1911 Encyclopædia Britannica/Mead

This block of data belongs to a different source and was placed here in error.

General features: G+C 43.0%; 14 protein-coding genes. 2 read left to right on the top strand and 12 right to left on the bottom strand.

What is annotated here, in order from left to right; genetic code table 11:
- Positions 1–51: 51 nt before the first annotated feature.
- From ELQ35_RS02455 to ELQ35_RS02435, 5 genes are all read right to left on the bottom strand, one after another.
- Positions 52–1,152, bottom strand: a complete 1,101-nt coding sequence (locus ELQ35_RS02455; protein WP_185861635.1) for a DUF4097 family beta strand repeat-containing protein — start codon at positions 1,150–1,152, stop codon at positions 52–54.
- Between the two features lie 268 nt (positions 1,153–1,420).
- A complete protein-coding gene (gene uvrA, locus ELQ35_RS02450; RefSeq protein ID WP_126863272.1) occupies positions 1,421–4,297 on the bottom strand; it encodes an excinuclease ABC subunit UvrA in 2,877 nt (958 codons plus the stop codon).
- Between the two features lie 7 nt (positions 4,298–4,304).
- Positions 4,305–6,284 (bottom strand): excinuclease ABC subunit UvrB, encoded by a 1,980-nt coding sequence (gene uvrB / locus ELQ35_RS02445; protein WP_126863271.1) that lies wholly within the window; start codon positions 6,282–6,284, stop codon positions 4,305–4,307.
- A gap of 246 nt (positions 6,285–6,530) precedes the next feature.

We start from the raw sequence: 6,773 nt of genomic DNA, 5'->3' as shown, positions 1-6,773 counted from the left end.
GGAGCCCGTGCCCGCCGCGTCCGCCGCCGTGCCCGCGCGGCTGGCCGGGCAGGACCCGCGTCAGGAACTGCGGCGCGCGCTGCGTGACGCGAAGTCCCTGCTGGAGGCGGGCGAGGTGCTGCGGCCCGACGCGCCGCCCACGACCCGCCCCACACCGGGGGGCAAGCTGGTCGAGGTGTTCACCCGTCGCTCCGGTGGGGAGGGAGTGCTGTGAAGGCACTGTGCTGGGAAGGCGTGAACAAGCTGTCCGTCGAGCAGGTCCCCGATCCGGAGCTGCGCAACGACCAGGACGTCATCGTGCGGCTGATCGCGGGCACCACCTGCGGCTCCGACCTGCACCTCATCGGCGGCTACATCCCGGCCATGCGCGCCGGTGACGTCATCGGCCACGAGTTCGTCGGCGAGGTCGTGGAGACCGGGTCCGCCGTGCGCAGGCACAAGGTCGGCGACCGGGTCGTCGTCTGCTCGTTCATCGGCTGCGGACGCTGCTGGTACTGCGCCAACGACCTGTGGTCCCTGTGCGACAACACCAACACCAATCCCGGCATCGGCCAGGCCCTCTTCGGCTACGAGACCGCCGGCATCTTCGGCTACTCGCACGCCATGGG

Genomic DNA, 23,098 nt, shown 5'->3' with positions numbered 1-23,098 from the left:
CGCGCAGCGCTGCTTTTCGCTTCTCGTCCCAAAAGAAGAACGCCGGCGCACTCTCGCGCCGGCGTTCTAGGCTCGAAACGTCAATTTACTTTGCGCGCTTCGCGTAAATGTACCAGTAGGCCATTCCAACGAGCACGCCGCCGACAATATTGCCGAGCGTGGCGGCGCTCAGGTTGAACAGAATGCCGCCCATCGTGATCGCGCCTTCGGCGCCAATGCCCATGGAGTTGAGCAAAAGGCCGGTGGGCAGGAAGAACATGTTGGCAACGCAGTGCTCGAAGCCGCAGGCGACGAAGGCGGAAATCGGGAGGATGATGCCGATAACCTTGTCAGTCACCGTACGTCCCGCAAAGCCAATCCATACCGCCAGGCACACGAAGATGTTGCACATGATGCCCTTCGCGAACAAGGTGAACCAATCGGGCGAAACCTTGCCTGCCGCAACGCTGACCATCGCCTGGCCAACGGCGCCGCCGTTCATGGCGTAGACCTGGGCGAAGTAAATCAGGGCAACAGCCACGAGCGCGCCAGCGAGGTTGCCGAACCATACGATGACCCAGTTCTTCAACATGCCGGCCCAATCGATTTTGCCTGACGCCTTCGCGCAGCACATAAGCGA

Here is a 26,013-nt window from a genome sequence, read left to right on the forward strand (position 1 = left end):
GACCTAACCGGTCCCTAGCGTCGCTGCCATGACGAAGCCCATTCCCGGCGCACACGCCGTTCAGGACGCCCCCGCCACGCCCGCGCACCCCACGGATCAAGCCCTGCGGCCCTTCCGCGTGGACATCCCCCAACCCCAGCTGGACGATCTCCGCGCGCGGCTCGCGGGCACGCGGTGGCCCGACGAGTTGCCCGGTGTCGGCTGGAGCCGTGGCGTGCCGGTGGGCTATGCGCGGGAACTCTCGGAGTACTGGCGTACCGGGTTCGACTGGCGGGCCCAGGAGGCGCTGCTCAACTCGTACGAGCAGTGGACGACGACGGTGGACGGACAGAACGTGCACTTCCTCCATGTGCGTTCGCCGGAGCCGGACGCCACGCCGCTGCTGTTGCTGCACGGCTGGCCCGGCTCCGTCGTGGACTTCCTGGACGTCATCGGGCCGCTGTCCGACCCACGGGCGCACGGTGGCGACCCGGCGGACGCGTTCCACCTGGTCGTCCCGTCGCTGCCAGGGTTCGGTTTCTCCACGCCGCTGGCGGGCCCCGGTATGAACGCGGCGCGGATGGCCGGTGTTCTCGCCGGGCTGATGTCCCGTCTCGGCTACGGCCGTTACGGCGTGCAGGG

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MEAD. (1) A word now only used more or less poetically for the commoner form “meadow,” properly land laid down for grass and cut for hay, but often extended in meaning to include pasture-land. “Meadow” represents the oblique case, maédwe, of O. Eng. maéd, which comes from the root seen in “mow”; the word, therefore, means “mowed land.” Cognate words appear in other Teutonic languages, a familiar instance being Ger. matt, seen in place-names such as Zermatt, Andermatt, &c. (See Grass.) (2) The name of a drink made by the fermentation of honey mixed with water. Alcoholic drinks made from honey were common in ancient times, and during the middle ages throughout Europe. The Greeks and Romans knew of such under the names of ὁδρόμελι and hydromel; mulsum was a form of mead with the addition of wine. The word is common to Teutonic languages (cf. Du. mede, Ger. Met or Meth), and is cognate with Gr. μέθυ, wine, and Sansk. mádhu, sweet drink. “Metheglin,” another word for mead, properly a medicated or spiced form of the drink, is an adaptation of the Welsh meddyglyn, which is derived from meddyg, healing (Lat. medicus) and llyn, liquor. It therefore means “spiced or medicated drink,” and is not etymologically connected with “mead.”